Rather than accepting the regulator’s interpretation of the law, we made a counter proposal to install a foam fire-extinguishing system. This type of system poses much less risk to employees’ safety, and is more effective in putting out flammable liquid fires, as long as the right type of foam is selected. Also, because the volume of foam needed is relatively small, if the system is designed properly, the risks of fire water run-off are limited, thereby assuring protection of the environment. After some deliberation, our arguments were accepted and this became the first plant in that region to make use of foam fire-extinguishing systems on a major-hazards site.
Of course, there has to be a reasonable degree of knowledge about what the legislation demands for us to feel comfortable that we are “in compliance”. So, how might it work in terms of, say, a COSHH assessment?
Well, if you approached this from first principles you would arrive at the same conclusion: we use chemicals; we need to know what the hazards are; we need to know how the risks need to be controlled; and it would be a good idea if we wrote this down for us to refer to and ensure that we keep it up to date, as well as carrying out any improvements we have identified. COSHH is not called COSHH in other countries – but the same risks apply and the same controls should be in place for the same situation, regardless of where our employees are, or how the legislation is written.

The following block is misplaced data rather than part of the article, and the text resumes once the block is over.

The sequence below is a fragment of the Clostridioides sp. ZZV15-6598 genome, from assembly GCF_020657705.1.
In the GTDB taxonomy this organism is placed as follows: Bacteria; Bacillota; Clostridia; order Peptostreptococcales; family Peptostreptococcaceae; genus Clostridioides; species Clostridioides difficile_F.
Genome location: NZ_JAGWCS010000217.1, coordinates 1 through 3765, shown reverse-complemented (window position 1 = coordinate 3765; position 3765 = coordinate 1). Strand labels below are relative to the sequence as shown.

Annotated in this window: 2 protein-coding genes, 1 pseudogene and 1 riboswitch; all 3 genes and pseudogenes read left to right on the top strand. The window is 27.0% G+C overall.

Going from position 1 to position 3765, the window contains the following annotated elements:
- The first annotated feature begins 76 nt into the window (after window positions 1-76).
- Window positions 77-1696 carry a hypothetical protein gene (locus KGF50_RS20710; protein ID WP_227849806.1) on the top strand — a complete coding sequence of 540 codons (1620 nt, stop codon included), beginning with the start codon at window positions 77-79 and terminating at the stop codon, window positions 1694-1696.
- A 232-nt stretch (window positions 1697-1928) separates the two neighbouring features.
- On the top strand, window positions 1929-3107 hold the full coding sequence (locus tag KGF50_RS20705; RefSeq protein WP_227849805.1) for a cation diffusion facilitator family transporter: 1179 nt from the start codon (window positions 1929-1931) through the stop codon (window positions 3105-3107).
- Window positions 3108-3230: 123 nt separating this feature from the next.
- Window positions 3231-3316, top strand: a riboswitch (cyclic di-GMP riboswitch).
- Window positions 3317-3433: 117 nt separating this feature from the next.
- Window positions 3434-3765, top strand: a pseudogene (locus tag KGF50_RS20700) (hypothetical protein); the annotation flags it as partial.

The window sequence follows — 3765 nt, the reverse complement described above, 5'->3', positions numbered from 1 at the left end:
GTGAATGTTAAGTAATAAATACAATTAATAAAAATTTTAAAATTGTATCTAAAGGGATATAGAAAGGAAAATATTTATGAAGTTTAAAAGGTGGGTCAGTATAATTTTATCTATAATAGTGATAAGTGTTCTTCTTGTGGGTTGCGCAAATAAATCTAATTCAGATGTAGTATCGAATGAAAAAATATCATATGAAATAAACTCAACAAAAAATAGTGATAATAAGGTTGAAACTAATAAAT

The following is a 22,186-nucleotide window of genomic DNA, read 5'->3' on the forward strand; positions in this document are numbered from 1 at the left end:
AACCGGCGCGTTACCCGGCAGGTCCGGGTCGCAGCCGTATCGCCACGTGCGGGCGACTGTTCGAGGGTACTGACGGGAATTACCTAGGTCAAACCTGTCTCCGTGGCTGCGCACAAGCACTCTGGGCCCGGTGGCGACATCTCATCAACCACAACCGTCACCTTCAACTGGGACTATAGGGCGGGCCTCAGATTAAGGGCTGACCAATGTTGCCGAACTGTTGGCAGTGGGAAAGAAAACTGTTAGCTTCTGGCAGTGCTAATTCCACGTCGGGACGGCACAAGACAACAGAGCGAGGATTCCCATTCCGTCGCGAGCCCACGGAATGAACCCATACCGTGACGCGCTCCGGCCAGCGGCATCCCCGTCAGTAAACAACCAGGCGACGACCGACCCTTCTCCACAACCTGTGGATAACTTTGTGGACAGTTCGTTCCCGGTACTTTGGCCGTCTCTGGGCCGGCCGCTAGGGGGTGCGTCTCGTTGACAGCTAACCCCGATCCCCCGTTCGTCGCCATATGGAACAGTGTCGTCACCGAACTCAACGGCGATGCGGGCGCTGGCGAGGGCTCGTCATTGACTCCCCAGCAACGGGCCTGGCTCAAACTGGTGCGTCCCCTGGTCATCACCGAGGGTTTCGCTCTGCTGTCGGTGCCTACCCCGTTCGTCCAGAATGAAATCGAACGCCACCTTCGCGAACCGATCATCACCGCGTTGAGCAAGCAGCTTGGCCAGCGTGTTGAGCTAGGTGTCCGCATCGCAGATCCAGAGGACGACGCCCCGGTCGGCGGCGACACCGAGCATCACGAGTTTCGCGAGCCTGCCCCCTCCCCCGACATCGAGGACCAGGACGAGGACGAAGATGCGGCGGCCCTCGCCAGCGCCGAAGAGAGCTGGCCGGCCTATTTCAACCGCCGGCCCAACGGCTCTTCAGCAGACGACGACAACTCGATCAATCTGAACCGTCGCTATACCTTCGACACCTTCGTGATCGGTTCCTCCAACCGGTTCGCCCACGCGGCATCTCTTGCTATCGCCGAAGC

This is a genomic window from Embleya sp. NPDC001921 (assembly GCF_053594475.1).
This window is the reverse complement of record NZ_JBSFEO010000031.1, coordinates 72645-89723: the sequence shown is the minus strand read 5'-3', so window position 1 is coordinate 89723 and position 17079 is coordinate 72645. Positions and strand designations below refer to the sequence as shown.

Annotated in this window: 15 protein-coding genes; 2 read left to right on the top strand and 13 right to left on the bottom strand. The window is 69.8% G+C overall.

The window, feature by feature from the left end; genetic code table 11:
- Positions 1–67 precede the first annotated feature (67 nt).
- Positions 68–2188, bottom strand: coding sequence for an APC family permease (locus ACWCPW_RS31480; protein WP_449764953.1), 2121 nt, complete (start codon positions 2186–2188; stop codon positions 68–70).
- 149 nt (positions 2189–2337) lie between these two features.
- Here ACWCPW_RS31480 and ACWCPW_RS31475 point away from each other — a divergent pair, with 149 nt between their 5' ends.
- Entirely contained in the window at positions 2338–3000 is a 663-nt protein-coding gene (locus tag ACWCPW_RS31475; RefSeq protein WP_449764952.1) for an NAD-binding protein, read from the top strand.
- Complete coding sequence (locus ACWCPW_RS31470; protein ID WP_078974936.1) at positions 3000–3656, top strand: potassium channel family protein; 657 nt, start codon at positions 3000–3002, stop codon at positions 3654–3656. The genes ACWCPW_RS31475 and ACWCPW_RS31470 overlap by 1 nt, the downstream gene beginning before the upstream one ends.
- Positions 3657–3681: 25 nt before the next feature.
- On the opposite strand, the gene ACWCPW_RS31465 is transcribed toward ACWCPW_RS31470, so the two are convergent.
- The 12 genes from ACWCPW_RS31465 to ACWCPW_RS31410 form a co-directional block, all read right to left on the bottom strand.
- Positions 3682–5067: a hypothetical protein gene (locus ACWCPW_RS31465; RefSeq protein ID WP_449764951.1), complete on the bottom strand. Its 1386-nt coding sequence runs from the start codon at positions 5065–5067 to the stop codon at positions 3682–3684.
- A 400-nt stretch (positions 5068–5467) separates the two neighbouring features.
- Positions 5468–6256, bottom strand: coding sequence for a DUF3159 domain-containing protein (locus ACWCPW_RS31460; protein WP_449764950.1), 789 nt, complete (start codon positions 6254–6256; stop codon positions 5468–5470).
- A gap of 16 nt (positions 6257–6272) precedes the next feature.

Having carried out many audits in numerous countries, I find that using a simple view of what is “good” for health and safety works very well, and is applicable regardless of where the site that is being audited is located. Yes, there have been occasions when the local safety manager would say: “But we have local regulations governing this”. However, when we looked at the proposed controls and actions, almost without exception, the outcome did not change from the one recommended before we started looking at the legislation in detail.
As a result, I could train auditors to carry out audits internationally and feel confident that they would help the businesses they were auditing identify risks and find solutions without the need for detailed legislative knowledge. Also, instead of being drawn into a legislative-based discussion, they can have a much more productive discussion on what the hazards are, whether they pose a real risk and, if so, how this should be most effectively controlled.
An opportunity for Löfstedt?
At the time of writing, Professor Löfstedt’s report into health and safety legislation has yet to be published. The purpose of the review is to look at “opportunities to reduce the burden of health and safety legislation on UK businesses while maintaining the progress made in improving health and safety outcomes”.1 In particular, the review was intended to “consider the scope for combining, simplifying, or reducing the – approximately 200 – statutory instruments”.